The Truth about Muscle Memory

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Muscle memory is a concept that suggests our muscles have the ability to return to, or close to, previous levels of size and strength faster than they originally adapted. Would someone who once exercised regularly really be able to regain their former levels of muscular fitness faster after being sedentary? Or do we start over from our original baseline?

Well I have good news for former exercisers who’ve taken time off. Your body actually does adapt faster. Here’s how!

Mechanism #1

Neuromuscular connections are relatively permanent. While they may need to be refreshed, they’re definitely not lost. Since exercises are skills, the faster you are able to properly perform exercises, the better you can recruit muscles and the faster you’ll adapt. Think of this as a road being built between two cities. City 1 is your brain and city 2 is your muscle. An individual who exercised in the past has already done all the excavating, prep work, and paved the road. The road may be in rough shape but repaving is a lot easier than having to construct the road from scratch.

Mechanism #2

New research has shown that there are actually structural changes within the muscles that allow muscles to regain strength and size faster when training resumes. Muscle cells have more than one nucleus (probably thousands). The nucleus of the cell is the command center and is in charge of creating more muscle. As muscle grows, so do the number of nuclei within the muscle. It was once believed that as the muscle shrinks the nuclei reduce in number. However, new imaging techniques have shown that this is not true. We actually hold onto these nuclei (for a LONG time, possibly permanently), and they increase our growth capacity and rate when training resumes. Think of these nuclei as construction cranes at the site for new high rise apartments. If you have more cranes, you can build more buildings (muscle) and build them faster.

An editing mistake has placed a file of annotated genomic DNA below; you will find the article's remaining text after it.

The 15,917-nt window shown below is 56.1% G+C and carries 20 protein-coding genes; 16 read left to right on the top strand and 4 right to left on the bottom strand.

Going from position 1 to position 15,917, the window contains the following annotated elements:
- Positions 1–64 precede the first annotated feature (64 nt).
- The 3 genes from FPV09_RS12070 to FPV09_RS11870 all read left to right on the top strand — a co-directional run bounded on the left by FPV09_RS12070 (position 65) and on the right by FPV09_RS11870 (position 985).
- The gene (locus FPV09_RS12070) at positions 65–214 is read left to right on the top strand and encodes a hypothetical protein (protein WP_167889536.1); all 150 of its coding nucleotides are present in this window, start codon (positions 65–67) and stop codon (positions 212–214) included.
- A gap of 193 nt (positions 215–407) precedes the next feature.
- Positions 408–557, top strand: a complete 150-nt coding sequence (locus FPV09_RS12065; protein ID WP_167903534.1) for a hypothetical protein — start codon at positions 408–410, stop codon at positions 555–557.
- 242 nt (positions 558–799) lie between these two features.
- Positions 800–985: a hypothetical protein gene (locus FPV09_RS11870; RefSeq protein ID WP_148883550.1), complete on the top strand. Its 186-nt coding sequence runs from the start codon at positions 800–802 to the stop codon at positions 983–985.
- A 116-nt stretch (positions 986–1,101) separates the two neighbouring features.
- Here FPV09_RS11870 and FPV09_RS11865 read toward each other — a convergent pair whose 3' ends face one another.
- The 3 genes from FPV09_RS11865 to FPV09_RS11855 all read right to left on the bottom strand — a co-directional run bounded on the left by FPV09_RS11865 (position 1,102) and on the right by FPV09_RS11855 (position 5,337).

Practical Relevance

• Get your kids exercising as soon as possible!! It’s easier to develop these nuclei when you are young. Since lean mass is such an important predictor of long term health, you would be doing them a HUGE favor.

• It’s not too late to start back up! Get off the couch and return to old form. Improving your level of fitness will give you the confidence to pick up sports you once played, which will further improve your fitness.

• Never exercised? While it’s easier for young kids to develop these nuclei, it doesn’t mean that you can’t build more when you are middle aged. In addition to the immediate benefits, you will also be investing in your long term health!

 Conclusion

Your body does make structural adaptations to exercise that allow you to return to previous levels of muscular fitness faster upon returning to training. While this is referred to as muscle memory, the term isn’t quite accurate. Muscle doesn’t remember like the brain remembers — it simply doesn’t lose some of the components that allow for growth.

 

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